From News Release, November 17, 2015:    Sabbath morning (November 14) leaders of the Adventist denomination in Europe stood in a minute of silence and solidarity with the people of Paris and France following the terrorist attack the evening before. The worship was part of a meeting in Bečići, Montenegro, focused on Christ’s mission across Europe.

Pastor Mario Brito, president of the denomination’s Inter-European Division, which includes France, was called to the podium for an emotional recognition of what the people of France and all Europe, face. He stated that the Adventist churches in Paris were all closed due to the state of emergency and shared a conversation he had earlier with Pastor Ruben de Abreu, president of the Franco-Belgian Union Conference. The Adventist church in Paris has made its facilities available to the authorities and have offered to help in any way possible. “Today we are all French,” he said, expressing his “deep consternation” and empathy with the people of France.

Pastor Dan Jackson, president of the denomination in North America, was at the meeting to conduct leadership training. He was asked to lead the group in prayer.  He prayed for the families affected by the tragedy, the brave police and the authorities in the difficult situations they face.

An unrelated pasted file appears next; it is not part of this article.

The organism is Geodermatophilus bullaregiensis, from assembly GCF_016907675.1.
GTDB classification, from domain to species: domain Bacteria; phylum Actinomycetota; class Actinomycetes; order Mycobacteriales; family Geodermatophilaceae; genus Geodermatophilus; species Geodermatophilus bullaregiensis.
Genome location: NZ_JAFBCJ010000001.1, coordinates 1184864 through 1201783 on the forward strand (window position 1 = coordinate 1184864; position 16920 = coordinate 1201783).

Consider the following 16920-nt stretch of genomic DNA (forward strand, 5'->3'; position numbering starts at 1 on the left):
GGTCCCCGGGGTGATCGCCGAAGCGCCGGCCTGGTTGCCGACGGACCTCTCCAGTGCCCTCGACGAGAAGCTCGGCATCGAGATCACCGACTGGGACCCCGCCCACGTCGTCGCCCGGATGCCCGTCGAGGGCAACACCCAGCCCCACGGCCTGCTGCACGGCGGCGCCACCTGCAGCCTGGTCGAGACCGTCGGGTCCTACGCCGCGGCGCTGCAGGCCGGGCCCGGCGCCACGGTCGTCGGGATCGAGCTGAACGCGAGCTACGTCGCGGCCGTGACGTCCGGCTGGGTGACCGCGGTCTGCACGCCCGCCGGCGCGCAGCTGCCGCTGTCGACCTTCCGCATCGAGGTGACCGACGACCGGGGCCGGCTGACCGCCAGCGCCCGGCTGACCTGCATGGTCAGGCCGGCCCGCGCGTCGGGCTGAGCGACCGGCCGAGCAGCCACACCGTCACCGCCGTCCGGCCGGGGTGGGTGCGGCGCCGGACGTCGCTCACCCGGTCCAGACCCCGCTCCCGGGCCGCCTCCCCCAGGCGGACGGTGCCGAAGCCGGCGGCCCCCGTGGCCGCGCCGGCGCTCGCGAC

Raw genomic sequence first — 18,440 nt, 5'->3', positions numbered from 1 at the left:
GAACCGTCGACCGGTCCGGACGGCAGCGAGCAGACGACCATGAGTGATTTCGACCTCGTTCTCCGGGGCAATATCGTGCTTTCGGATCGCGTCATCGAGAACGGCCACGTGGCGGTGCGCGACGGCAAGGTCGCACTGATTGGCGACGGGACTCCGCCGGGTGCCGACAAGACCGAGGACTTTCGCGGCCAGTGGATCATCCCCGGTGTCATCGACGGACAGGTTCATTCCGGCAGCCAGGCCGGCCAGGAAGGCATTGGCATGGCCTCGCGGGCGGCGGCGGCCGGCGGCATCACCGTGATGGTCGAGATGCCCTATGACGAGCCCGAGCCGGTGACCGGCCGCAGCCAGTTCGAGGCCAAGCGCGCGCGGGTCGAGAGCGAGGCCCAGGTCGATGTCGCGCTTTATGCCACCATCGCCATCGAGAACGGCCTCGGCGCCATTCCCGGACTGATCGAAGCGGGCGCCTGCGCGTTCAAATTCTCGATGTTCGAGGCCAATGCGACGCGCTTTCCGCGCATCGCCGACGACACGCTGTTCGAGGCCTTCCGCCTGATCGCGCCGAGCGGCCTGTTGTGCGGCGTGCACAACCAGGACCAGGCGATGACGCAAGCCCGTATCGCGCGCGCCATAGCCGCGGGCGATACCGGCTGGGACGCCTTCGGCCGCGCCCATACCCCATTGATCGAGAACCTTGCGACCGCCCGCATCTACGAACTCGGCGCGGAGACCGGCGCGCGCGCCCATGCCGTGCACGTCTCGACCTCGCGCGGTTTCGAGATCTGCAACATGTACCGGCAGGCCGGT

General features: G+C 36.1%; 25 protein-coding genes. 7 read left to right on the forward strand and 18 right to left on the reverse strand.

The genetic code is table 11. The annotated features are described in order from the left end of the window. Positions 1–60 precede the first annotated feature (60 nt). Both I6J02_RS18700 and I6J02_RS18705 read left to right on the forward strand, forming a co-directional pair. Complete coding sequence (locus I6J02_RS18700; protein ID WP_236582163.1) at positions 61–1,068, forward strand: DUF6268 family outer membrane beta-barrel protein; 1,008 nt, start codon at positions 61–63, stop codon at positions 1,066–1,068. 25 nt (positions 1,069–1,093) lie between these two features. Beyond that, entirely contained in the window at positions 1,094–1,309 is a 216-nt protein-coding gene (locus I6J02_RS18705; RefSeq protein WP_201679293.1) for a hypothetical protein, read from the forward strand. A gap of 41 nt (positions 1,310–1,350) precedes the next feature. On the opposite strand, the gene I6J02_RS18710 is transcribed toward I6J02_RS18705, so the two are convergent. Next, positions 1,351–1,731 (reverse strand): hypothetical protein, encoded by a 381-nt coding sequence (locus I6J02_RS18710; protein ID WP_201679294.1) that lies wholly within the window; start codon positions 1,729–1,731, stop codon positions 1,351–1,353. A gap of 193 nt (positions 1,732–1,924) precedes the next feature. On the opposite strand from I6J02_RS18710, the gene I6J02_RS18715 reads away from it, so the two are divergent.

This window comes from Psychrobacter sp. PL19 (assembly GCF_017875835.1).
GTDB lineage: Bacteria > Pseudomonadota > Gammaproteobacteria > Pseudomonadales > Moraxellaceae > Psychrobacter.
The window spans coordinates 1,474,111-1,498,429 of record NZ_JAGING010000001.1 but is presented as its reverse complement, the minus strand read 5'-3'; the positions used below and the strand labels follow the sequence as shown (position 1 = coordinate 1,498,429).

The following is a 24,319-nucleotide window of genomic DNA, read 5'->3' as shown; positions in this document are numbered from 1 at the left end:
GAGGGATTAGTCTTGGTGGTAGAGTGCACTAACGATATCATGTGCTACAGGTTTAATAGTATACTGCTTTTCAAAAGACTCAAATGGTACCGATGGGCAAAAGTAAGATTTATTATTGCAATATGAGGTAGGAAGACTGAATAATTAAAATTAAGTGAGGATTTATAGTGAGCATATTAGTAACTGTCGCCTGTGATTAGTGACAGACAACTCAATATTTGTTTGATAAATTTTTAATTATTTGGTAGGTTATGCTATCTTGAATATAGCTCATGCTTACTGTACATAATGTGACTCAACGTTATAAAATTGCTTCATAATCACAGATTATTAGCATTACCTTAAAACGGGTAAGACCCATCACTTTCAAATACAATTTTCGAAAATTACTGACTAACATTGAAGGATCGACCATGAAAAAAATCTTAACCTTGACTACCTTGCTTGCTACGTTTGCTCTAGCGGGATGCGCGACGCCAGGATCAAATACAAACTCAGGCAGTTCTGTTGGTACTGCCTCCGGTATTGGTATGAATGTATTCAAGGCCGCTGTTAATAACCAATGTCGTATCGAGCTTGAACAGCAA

“As we are nearing the end of human experience, we are seeing through the gates,” he referred to his hope for the soon return of Christ. “While our hearts ache this morning,” Jackson prayed, “may we be instrumental in sharing with men and women, boys and girls, the saving grace of our Lord and Savior.”

Pastor Raafat Kamal, president of the denomination’s Trans-European Division is a former Adventist Development and Relief Agency (ADRA) director and lived through the civil war in Lebanon. He referred to those memories and noted that this is not just a problem for Paris, but something that touches every human being.

Pastor Ian Sweeney, president of the denomination in the United Kingdom and Ireland stated, “While in our prophetic understanding we know that evil and bloodshed will blight our world until the Savior’s return, it is nevertheless our duty to represent and share Christ’s love to those who are grieving and suffering through our prayers, comfort and acts of practical kindness. Our response to acts of hatred must be acts of Christ’s love.”

Pastor Ted Wilson, president of the denomination’s General Conference, released a statement. “Our hearts go out to the people and families suffering in the tragedy unfolding in Paris,” he said. “Please pray for a return to safety and peace.” He concluded, “May dire situations like this awaken all to the need for God and His love to be supreme in our lives as we see prophetic events taking place which herald the Lord’s soon return.”

[November 18, 2015]